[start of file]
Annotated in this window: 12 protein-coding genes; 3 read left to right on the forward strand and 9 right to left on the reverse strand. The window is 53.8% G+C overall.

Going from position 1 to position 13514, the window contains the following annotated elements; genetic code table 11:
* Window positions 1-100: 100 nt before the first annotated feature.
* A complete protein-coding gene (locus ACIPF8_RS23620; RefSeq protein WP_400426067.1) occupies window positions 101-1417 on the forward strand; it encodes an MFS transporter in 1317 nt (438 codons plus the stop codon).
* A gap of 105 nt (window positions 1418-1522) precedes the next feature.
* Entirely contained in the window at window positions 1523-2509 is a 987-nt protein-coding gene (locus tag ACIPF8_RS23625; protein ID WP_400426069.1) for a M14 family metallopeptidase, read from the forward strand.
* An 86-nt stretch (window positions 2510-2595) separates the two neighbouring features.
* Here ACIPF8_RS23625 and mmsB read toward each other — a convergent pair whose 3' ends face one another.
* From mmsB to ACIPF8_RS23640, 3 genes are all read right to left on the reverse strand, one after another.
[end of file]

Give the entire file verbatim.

Annotated in this window: 12 protein-coding genes; 3 read left to right on the forward strand and 9 right to left on the reverse strand. The window is 53.8% G+C overall.

Going from position 1 to position 13514, the window contains the following annotated elements; genetic code table 11:
* Window positions 1-100: 100 nt before the first annotated feature.
* A complete protein-coding gene (locus ACIPF8_RS23620; RefSeq protein WP_400426067.1) occupies window positions 101-1417 on the forward strand; it encodes an MFS transporter in 1317 nt (438 codons plus the stop codon).
* A gap of 105 nt (window positions 1418-1522) precedes the next feature.
* Entirely contained in the window at window positions 1523-2509 is a 987-nt protein-coding gene (locus tag ACIPF8_RS23625; protein ID WP_400426069.1) for a M14 family metallopeptidase, read from the forward strand.
* An 86-nt stretch (window positions 2510-2595) separates the two neighbouring features.
* Here ACIPF8_RS23625 and mmsB read toward each other — a convergent pair whose 3' ends face one another.
* From mmsB to ACIPF8_RS23640, 3 genes are all read right to left on the reverse strand, one after another.